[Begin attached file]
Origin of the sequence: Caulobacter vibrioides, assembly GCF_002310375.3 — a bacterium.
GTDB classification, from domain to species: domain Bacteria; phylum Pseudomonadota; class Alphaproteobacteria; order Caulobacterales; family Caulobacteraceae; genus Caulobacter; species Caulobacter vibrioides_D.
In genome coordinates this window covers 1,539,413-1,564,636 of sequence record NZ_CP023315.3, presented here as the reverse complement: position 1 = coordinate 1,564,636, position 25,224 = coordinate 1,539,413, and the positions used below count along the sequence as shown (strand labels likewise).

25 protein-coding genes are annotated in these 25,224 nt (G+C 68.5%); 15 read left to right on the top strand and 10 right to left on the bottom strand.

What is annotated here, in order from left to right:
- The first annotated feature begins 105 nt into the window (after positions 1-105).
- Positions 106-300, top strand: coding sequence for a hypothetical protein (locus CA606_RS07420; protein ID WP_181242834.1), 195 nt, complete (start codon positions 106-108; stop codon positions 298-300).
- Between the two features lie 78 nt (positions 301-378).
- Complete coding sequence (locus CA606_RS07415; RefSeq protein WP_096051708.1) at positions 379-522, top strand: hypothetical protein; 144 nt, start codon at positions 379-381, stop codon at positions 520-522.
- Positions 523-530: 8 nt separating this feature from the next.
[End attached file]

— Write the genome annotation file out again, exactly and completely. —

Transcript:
Origin of the sequence: Caulobacter vibrioides, assembly GCF_002310375.3 — a bacterium.
GTDB classification, from domain to species: domain Bacteria; phylum Pseudomonadota; class Alphaproteobacteria; order Caulobacterales; family Caulobacteraceae; genus Caulobacter; species Caulobacter vibrioides_D.
In genome coordinates this window covers 1,539,413-1,564,636 of sequence record NZ_CP023315.3, presented here as the reverse complement: position 1 = coordinate 1,564,636, position 25,224 = coordinate 1,539,413, and the positions used below count along the sequence as shown (strand labels likewise).

25 protein-coding genes are annotated in these 25,224 nt (G+C 68.5%); 15 read left to right on the top strand and 10 right to left on the bottom strand.

What is annotated here, in order from left to right:
- The first annotated feature begins 105 nt into the window (after positions 1-105).
- Positions 106-300, top strand: coding sequence for a hypothetical protein (locus CA606_RS07420; protein ID WP_181242834.1), 195 nt, complete (start codon positions 106-108; stop codon positions 298-300).
- Between the two features lie 78 nt (positions 301-378).
- Complete coding sequence (locus CA606_RS07415; RefSeq protein WP_096051708.1) at positions 379-522, top strand: hypothetical protein; 144 nt, start codon at positions 379-381, stop codon at positions 520-522.
- Positions 523-530: 8 nt separating this feature from the next.